Scientists working at the Large Hadron Collider announced Tuesday that they have observed the existence of a new class of particles originally hypothesized five decades ago.
American physicist Murray Gell-Mann was awarded a Nobel Prize in 1969 for his idea that protons and neutrons -- two types of particles known as baryons -- comprised fractionally charged objects called quarks. His model also suggested the existence of multiple grouped arrangements of quarks, including pentaquarks, composed of four quarks and a so-called antiquark.
The LHC experiments conducted at CERN provide the first conclusive evidence to support Gell-Mann's half-century-old pentaquark theory. Previous attempts have come up short.
"The pentaquark is not just any new particle," said LHCb spokesperson Guy Wilkinson. "It represents a way to aggregate quarks, namely the fundamental constituents of ordinary protons and neutrons, in a pattern that has never been observed before in over fifty years of experimental searches. Studying its properties may allow us to understand better how ordinary matter, the protons and neutrons from which we're all made, is constituted."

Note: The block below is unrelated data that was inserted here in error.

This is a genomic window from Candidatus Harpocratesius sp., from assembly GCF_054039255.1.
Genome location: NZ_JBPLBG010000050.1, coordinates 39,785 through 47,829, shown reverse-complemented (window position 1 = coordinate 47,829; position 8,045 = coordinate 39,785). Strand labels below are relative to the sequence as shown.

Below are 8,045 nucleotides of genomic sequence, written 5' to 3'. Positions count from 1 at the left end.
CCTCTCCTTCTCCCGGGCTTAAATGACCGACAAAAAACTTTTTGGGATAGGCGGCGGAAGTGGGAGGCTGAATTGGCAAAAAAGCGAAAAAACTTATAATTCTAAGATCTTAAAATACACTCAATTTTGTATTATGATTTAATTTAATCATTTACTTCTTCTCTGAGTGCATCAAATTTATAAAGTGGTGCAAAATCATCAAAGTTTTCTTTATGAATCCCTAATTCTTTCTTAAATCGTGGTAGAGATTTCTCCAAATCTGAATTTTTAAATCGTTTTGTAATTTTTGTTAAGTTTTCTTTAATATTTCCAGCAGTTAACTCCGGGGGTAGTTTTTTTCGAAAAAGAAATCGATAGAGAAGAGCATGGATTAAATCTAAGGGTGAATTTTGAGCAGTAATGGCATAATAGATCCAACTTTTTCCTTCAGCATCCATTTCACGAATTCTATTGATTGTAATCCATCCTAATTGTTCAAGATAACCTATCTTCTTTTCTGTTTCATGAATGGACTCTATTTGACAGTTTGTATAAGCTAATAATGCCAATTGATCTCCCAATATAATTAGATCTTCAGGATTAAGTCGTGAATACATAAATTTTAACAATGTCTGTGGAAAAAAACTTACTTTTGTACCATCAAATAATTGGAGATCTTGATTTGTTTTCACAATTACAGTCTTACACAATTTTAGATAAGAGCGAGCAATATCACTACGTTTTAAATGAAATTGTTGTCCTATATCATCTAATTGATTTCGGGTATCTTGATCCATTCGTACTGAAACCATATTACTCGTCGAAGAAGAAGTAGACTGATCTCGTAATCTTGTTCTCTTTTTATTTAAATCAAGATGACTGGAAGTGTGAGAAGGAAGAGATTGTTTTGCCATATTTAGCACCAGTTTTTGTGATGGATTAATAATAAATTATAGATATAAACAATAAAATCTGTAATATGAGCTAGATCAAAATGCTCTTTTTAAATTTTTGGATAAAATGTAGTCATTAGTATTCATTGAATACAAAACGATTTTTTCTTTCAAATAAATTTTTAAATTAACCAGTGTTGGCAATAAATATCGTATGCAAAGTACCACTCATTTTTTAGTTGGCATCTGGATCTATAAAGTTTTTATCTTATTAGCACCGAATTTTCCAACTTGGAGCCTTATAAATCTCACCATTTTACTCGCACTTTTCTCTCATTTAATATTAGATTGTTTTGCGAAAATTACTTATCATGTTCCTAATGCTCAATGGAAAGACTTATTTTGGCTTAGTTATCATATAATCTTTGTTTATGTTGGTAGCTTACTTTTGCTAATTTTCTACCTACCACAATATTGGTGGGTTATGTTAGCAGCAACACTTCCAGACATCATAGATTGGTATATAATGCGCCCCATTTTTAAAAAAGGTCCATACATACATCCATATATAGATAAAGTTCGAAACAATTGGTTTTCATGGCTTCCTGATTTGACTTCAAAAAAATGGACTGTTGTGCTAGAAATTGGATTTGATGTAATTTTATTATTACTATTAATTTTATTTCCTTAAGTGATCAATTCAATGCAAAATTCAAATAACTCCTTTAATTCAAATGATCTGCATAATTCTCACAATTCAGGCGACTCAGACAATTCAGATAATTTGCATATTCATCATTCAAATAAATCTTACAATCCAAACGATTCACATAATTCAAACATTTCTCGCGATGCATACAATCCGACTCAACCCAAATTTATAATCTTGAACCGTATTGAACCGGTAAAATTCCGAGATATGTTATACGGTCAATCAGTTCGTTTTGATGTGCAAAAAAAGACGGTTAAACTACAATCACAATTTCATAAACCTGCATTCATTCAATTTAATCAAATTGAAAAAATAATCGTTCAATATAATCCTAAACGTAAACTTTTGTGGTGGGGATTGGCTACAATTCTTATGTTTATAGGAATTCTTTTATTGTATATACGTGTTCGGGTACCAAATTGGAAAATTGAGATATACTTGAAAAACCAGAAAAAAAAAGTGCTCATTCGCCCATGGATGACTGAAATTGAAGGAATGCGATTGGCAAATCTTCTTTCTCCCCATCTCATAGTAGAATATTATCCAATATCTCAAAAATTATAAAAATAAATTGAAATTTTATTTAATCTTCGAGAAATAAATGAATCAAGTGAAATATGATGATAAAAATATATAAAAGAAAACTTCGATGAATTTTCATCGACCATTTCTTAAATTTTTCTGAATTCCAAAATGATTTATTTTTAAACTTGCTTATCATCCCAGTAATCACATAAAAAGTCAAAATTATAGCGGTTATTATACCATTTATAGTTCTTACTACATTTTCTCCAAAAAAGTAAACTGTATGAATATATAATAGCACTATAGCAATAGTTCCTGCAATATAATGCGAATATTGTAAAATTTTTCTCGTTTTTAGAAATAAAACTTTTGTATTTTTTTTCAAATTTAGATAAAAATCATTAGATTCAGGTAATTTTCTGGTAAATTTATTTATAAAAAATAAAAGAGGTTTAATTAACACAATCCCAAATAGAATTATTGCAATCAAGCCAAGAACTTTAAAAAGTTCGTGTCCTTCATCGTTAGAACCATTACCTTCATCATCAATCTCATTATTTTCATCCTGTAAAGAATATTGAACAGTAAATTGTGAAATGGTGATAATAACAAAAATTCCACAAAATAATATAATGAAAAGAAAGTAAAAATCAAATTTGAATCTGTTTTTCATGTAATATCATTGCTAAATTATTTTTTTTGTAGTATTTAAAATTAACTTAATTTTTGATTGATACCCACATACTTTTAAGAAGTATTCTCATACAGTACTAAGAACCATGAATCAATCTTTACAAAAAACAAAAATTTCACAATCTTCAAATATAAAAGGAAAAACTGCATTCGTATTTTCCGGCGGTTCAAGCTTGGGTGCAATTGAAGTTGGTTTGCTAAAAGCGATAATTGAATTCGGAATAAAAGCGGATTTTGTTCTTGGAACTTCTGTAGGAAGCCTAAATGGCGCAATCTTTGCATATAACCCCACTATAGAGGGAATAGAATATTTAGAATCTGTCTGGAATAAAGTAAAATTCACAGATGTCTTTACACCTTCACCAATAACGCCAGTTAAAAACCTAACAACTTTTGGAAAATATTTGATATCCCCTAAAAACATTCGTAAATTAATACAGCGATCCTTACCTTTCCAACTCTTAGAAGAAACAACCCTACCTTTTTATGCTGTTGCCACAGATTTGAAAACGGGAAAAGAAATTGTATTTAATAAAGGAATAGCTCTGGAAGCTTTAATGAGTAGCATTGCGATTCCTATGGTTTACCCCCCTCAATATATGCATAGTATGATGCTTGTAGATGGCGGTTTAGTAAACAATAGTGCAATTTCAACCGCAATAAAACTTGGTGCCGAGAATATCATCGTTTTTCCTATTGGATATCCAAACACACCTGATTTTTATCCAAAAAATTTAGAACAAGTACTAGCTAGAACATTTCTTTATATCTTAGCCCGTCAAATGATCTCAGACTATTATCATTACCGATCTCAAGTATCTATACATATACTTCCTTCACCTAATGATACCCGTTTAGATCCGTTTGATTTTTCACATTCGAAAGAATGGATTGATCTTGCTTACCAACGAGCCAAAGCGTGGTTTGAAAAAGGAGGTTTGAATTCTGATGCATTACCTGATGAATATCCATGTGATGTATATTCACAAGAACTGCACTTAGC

Researchers with LHCb, the experimental division focused on matter and antimatter, examined the decay of a particular baryon known as Lambda b into its constituent parts. They detected signals that suggested an intermediate state in the breakdown process, which they attribute to the existence of the long-sought pentaquark.
"Benefitting from the large data set provided by the LHC, and the excellent precision of our detector, we have examined all possibilities for these signals, and conclude that they can only be explained by pentaquark states," LHCb physicist Tomasz Skwarnicki of Syracuse University said in a statement.
Further work at LHCb will study how the quarks are bound together within pentaquarks and what greater lessons could be drawn from the findings.
These are some of the first results collected at the Large Hadron Collider since scientists successfully restarted experiments in June after a two-year shutdown and upgrade. The world's largest particle collider is currently conducting research at nearly double the energy used in its first run, which ended in early 2013.